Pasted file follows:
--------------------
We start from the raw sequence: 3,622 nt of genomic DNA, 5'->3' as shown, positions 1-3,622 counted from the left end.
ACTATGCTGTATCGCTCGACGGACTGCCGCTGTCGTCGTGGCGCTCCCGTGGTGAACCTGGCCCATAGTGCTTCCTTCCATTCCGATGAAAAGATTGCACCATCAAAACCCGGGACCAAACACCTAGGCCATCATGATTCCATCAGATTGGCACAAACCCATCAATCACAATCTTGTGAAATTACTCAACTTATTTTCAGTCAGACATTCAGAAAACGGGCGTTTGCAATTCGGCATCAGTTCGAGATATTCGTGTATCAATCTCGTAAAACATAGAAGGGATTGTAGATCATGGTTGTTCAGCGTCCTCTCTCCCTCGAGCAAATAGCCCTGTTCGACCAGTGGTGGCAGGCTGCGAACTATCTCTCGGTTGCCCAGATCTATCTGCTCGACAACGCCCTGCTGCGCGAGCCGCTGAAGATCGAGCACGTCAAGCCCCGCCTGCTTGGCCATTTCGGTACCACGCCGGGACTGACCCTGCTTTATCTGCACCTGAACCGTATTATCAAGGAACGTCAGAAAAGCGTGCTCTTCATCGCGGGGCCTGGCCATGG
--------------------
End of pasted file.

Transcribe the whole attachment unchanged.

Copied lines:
We start from the raw sequence: 3,622 nt of genomic DNA, 5'->3' as shown, positions 1-3,622 counted from the left end.
ACTATGCTGTATCGCTCGACGGACTGCCGCTGTCGTCGTGGCGCTCCCGTGGTGAACCTGGCCCATAGTGCTTCCTTCCATTCCGATGAAAAGATTGCACCATCAAAACCCGGGACCAAACACCTAGGCCATCATGATTCCATCAGATTGGCACAAACCCATCAATCACAATCTTGTGAAATTACTCAACTTATTTTCAGTCAGACATTCAGAAAACGGGCGTTTGCAATTCGGCATCAGTTCGAGATATTCGTGTATCAATCTCGTAAAACATAGAAGGGATTGTAGATCATGGTTGTTCAGCGTCCTCTCTCCCTCGAGCAAATAGCCCTGTTCGACCAGTGGTGGCAGGCTGCGAACTATCTCTCGGTTGCCCAGATCTATCTGCTCGACAACGCCCTGCTGCGCGAGCCGCTGAAGATCGAGCACGTCAAGCCCCGCCTGCTTGGCCATTTCGGTACCACGCCGGGACTGACCCTGCTTTATCTGCACCTGAACCGTATTATCAAGGAACGTCAGAAAAGCGTGCTCTTCATCGCGGGGCCTGGCCATGG